Besides all these threats, Ochoa has also received a few calls from former workmates warning him to beware and be vigilant because the company, they said, could decide to hire a hitman. For him, this has meant moving from his house and going on hiding to protect his life. He never imagined that, after spending 45 years in the banana sector, something like this could happen to him. But he is not giving up, convinced that in the end his colleagues will manage to form the union. “We are not going to let them beat us. They have won a battle, but not the war”, he states categorically.

Labour and sexual harassment

Jennifer (not her real name), who started to work in the banana sector when she was 18, states that today one of the problems in the company is that “some women work less and get paid more, and women who work more get paid less”. The reason is the existing structure of oppression which pushes many women to have sexual relations with their superiors. “To have this kind of relationship with the boss means that they actually do almost as they please, while the rest of us are working all the time. The bosses give their potential preys job positions close to them in order to ease the access. Not fair", she says.

Another case is Ana’s, who does not want to have her family name published. “Yes, there is harassment. I myself have not had any problems, but we all know cases. The boss of a friend of mine is making her life miserable because she refuses to jive with him. They always want to take advantage of the young ones. They ask the girls to go to bed with them in exchange for keeping them on the job. If they don’t accept, they are pressured at work, or get fired, or get assigned unpleasant tasks”. She adds that women get paid less than men for doing the same jobs. “But nobody asks questions, because if you do, you’re into trouble. They don’t like to be asked questions”, she whispers.

"The government does not let us organize"

ASTAC, a farmers union born in 2012 gathers approximately 500 members, both men and women from the Los Ríos, Guayas and El Oro provinces, originates from a provincial coordinating committee which was constituted in 2010 and was denied official recognition. Its aim is defending the rights of banana workers, farmers and peasants. "We have problems with the government. The Ministry of Labour does not let us organize. I think they are pressured by big business not to grant us legal status," says ASTAC’s president, Roberto Amanta. So far, the government has denied their legal existence arguing that it is an “autonomous association with no dependency relationship”, thereby violating the labour laws of the country.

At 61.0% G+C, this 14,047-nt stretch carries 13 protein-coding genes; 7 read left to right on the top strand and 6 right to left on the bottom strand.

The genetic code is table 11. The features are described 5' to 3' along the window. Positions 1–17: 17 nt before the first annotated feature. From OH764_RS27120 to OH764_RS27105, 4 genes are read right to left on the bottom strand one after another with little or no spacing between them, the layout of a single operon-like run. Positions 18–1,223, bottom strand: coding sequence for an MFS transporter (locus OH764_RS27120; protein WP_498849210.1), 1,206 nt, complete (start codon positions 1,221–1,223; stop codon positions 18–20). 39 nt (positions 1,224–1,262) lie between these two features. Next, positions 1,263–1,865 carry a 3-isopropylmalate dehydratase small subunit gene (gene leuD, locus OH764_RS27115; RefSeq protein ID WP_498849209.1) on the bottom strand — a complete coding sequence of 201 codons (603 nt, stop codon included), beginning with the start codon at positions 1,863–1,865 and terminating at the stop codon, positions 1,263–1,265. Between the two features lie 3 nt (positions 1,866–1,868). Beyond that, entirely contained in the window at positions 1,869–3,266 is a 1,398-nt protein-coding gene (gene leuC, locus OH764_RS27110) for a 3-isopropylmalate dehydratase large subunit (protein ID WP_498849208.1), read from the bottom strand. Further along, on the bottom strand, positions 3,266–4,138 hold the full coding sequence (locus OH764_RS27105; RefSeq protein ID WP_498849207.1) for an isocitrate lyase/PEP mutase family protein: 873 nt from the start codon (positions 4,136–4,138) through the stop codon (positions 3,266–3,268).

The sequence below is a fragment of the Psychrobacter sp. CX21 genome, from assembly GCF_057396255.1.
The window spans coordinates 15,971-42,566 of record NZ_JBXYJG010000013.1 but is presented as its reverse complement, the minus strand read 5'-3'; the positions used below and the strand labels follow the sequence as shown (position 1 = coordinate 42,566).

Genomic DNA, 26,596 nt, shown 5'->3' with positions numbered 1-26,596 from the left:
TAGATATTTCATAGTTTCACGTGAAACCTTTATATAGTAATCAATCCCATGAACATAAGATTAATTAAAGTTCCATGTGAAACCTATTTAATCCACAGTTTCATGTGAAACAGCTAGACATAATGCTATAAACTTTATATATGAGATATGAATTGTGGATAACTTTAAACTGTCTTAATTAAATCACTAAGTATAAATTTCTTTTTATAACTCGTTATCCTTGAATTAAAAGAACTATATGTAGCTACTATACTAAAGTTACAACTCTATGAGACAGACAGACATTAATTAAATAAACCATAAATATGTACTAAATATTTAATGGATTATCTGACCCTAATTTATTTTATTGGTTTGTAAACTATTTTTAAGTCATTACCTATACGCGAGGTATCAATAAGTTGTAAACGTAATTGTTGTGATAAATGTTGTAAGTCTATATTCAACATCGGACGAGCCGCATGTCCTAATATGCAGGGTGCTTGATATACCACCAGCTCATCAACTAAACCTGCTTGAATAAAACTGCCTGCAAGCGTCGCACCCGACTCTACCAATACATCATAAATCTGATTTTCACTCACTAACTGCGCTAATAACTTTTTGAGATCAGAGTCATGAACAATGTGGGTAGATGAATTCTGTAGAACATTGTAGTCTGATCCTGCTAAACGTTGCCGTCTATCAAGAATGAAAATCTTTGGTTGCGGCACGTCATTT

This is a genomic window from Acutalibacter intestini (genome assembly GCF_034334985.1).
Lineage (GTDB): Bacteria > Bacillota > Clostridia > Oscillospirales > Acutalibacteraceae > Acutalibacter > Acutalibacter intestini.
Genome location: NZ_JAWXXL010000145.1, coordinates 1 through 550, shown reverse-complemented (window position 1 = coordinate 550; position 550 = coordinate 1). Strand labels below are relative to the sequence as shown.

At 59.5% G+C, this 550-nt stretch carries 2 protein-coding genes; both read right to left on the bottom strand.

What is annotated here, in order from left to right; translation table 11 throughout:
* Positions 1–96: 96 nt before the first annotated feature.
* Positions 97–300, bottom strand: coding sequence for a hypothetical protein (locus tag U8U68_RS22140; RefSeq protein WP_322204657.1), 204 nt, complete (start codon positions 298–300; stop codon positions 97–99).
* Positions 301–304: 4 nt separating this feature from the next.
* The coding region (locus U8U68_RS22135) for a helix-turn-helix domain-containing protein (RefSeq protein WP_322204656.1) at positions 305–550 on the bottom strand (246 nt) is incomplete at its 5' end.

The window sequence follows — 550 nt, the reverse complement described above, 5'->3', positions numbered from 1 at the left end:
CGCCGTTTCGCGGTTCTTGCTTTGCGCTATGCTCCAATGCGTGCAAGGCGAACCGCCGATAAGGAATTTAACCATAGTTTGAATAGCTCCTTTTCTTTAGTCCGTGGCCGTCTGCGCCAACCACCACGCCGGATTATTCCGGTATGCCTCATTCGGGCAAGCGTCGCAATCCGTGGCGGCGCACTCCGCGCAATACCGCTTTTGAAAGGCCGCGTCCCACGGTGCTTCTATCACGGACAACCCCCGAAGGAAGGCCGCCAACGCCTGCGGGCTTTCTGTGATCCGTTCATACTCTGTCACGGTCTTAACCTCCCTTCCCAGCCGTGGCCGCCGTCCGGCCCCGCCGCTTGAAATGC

"We have gone through all the steps and resorted to all the legal authorities in the country”, he contends, “and yet our demands have not been heard. We banana workers have been barred from claiming our rights, which leaves thousands of workers helpless and stranded all over the country. We keep on pushing our demands, however, and we have even called on international bodies such as the International Labour Organization to advocate for our cause before our national government.”

Amanta also denounces the fact that ASTAC is getting calls trying to find out who is involved in the association. “The government is making the calls, although indirectly, through third persons, people close to the government and to big company managers. They are worried. But we are ready to face the music."

One last complaint and national dialogue

“In January this year we presented another complaint to the Defensoría del Pueblo”, says Amanta. We have had two meetings since then, which were atended by a few ministries and public bodies. Unfortunately, no representatives from the Ministry of Labour or the occupational hazards people, whose presence was obviously very important to us.”

He regrets that they have never been invited to the diálogo nacional (national dialogue). Back in April, they asked to address the Committee on Workers’ Rights and Social Security at the National Assembly, but they never got an answer. The same happened with their request, also in April, for a hearing with the Minister of Industrial Relations, Marx Carrasco. "So, how can you call it a dialogue if they never dialogued with us? It’s ridiculous; this is not a dialoguing government."

This article was previously published by La línea de fuego, Ecuador.